October 21, 2021

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Working Day or Night, NDMS Teams Deploy to Support Healthcare Facilities and Save Lives in Communities Overwhelmed by COVID-19: “We are NDMS…That’s What We do”

18 min read

On September 24, 2021, at the request of the state of Tennessee, the U.S. Department of Health and Human Services deployed a team of 15 healthcare professionals, including safety and administrative support officers, from the National Disaster Medical System (NDMS) to Baptist Memorial Hospital-Memphis in Memphis, TN. The team’s mission: to augment the hospital’s emergency department and provide much needed support to local staff.

On the third day of their deployment, NDMS team members arrived for their shift and were met with a line of 20 ambulances from the street entrance of the hospital to the emergency department entrance.  Inside the hospital, the emergency department was full of patients waiting to be seen. Every patient room was full. Patients were lined up in hallway beds. Even more patients were on ambulance gurneys where ambulance crews waited their turn to give a report so patients could be evaluated and triaged in the emergency department. Almost all the ambulances outside still had patients inside, waiting their turn to be brought into the emergency department. The hospital was placed on critical advisory because of the extraordinarily high volume of walk-in patients and ambulance arrivals.

As the NDMS team walked from the parking lot to begin their 12-hour evening shift, they surveyed the line of ambulances. The task before them was daunting, but the NDMS team was up to the challenge.  After a quick briefing by NDMS Team Commander Mark Gray, the team quickly moved to the emergency department to start their shift early. They immediately integrated with the hospital’s staff to provide patient care.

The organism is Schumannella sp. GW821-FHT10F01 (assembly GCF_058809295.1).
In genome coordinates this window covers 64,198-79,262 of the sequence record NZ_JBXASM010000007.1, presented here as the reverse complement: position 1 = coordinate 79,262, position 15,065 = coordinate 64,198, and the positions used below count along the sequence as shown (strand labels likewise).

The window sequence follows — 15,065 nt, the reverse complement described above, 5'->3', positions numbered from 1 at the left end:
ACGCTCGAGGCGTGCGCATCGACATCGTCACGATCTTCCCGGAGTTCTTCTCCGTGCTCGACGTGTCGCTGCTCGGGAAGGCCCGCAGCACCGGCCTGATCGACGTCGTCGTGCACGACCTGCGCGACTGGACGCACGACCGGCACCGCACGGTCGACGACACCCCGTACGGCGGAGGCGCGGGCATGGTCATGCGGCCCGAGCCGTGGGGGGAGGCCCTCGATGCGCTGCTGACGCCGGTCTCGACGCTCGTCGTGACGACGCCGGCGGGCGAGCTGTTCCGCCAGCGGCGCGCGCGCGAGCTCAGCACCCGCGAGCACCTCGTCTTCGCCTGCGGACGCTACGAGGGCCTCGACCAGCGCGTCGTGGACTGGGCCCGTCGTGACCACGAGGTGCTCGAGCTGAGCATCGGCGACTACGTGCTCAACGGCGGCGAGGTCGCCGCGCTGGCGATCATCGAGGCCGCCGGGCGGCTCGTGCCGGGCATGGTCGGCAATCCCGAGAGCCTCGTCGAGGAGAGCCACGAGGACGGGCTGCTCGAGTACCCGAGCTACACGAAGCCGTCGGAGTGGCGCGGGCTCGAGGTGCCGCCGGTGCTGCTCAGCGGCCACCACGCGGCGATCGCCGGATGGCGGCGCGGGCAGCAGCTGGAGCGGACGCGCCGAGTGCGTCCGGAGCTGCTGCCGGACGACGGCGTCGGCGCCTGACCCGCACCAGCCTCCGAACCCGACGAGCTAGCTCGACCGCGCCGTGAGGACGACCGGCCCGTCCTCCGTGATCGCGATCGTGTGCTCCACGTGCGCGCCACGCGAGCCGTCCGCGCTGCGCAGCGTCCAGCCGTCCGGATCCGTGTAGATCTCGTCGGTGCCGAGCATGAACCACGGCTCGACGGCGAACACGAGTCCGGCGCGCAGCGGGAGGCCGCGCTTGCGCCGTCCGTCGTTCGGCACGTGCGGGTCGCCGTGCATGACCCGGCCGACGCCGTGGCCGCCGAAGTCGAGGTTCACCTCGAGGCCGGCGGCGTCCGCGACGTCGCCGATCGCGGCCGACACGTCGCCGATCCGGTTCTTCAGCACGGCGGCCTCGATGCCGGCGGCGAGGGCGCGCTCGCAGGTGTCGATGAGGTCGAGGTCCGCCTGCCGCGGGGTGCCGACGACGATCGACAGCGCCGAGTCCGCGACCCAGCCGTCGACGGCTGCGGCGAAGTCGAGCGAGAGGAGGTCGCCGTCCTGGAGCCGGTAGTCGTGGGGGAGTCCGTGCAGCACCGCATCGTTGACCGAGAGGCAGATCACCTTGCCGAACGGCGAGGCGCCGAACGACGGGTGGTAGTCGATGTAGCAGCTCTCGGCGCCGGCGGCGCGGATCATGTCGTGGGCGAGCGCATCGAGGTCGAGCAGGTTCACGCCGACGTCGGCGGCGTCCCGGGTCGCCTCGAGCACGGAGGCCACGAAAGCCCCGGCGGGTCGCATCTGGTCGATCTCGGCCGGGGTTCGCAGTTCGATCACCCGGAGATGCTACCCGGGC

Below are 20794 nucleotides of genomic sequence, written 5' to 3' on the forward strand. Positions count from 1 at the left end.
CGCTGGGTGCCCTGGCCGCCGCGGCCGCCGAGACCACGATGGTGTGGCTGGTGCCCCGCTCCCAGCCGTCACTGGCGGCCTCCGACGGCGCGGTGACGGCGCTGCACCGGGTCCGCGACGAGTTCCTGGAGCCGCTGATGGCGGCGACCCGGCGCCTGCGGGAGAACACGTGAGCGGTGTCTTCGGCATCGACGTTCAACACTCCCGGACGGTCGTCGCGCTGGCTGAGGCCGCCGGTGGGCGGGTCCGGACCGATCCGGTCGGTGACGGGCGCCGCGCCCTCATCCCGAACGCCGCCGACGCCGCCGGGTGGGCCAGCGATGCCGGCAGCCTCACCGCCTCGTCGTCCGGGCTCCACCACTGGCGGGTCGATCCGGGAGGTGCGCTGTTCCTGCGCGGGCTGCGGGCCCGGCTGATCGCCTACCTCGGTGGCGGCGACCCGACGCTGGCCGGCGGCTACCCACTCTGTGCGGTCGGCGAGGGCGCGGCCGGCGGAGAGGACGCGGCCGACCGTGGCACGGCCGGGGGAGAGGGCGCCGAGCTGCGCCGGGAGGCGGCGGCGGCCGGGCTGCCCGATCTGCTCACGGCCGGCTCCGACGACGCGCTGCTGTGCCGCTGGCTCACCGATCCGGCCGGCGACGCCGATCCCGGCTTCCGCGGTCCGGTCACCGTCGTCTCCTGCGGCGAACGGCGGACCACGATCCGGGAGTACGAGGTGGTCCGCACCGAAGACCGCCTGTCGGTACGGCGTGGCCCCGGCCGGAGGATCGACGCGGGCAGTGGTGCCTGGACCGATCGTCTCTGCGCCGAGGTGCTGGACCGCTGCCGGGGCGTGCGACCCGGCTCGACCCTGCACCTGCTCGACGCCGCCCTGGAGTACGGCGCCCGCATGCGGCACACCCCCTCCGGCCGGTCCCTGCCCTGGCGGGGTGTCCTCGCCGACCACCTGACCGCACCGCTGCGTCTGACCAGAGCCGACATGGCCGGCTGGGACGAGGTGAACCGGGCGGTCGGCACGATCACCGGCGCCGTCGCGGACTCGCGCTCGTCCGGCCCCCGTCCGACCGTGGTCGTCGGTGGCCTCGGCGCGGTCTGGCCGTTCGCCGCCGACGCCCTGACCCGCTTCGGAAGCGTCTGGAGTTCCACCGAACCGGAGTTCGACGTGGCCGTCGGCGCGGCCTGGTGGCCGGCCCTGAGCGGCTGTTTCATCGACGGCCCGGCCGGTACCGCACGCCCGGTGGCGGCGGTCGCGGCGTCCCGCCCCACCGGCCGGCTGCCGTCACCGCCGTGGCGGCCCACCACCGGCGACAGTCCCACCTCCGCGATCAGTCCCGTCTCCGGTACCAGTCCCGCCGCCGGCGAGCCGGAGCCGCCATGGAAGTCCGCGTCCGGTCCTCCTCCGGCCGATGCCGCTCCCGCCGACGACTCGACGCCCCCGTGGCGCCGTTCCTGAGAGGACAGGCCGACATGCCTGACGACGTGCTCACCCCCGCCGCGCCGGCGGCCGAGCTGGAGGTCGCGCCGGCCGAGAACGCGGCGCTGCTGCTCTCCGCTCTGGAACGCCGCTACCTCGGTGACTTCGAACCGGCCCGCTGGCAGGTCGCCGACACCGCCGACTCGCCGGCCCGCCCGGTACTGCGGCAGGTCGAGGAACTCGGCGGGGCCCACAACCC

It was an all hands-on-deck situation. The team assisted in triaging the ambulance patients, moving patients to inpatient rooms, providing medical treatment, assisting with discharging patients, preparing rooms for new patients, organizing the waiting room for effective triage, and supporting the staff in any way they could. The NDMS team safety officer, logistical officer, and administrative personnel pitched in by retrieving gurneys from all floors of the hospital so that the medical teams could focus on direct patient care and not worry about retrieving equipment and restocking supplies.

At 11 pm, five hours after the NDMS team had arrived, Baptist Memphis’ Emergency Department was taken off critical advisory status (an amazing feat) and was open for all levels of patient care.  Throughout the rest of their shift, the NDMS team continued to assist in triage, direct patient care, moving patients to inpatient rooms, reconditioning the emergency department patient care rooms, restocking supplies, and preparing for more patients and ambulances to arrive.

By 6:45 AM, the NDMS team had helped Baptist Memphis staff clear out the emergency department by moving the identified patients to the inpatient floors, discharging those patients as appropriate, and making sure other patients still in the emergency department were well cared for.  Only one ambulance was in the entrance bay, and an empty waiting room that was prepared for the morning start of new patient arrivals.

Although exhausted, the team was pleased at how the night ended.

When the team was asked what they thought about what they did; they were proud, satisfied with the results, and nonchalantly said “We’re NDMS … that’s what we do.”

More from: Assistant Secretary for Preparedness and Response (ASPR)

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